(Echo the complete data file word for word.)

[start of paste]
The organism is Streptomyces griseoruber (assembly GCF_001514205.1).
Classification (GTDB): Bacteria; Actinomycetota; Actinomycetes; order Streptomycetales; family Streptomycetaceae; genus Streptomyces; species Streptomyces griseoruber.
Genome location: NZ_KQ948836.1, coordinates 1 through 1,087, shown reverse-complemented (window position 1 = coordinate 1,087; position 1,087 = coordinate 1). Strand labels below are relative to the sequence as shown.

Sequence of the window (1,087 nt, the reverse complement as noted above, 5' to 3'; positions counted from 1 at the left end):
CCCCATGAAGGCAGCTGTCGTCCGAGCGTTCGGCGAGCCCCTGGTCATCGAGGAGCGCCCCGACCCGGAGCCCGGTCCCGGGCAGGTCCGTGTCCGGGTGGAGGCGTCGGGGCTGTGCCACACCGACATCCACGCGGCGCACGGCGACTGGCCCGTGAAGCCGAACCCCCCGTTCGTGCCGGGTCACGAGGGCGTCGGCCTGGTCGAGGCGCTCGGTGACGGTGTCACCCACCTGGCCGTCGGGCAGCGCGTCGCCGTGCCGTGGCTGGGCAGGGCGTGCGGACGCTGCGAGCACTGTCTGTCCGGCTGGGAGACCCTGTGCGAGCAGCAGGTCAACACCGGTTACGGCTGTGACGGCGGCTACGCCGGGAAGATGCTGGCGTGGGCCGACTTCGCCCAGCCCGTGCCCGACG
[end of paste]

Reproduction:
The organism is Streptomyces griseoruber (assembly GCF_001514205.1).
Classification (GTDB): Bacteria; Actinomycetota; Actinomycetes; order Streptomycetales; family Streptomycetaceae; genus Streptomyces; species Streptomyces griseoruber.
Genome location: NZ_KQ948836.1, coordinates 1 through 1,087, shown reverse-complemented (window position 1 = coordinate 1,087; position 1,087 = coordinate 1). Strand labels below are relative to the sequence as shown.

Sequence of the window (1,087 nt, the reverse complement as noted above, 5' to 3'; positions counted from 1 at the left end):
CCCCATGAAGGCAGCTGTCGTCCGAGCGTTCGGCGAGCCCCTGGTCATCGAGGAGCGCCCCGACCCGGAGCCCGGTCCCGGGCAGGTCCGTGTCCGGGTGGAGGCGTCGGGGCTGTGCCACACCGACATCCACGCGGCGCACGGCGACTGGCCCGTGAAGCCGAACCCCCCGTTCGTGCCGGGTCACGAGGGCGTCGGCCTGGTCGAGGCGCTCGGTGACGGTGTCACCCACCTGGCCGTCGGGCAGCGCGTCGCCGTGCCGTGGCTGGGCAGGGCGTGCGGACGCTGCGAGCACTGTCTGTCCGGCTGGGAGACCCTGTGCGAGCAGCAGGTCAACACCGGTTACGGCTGTGACGGCGGCTACGCCGGGAAGATGCTGGCGTGGGCCGACTTCGCCCAGCCCGTGCCCGACG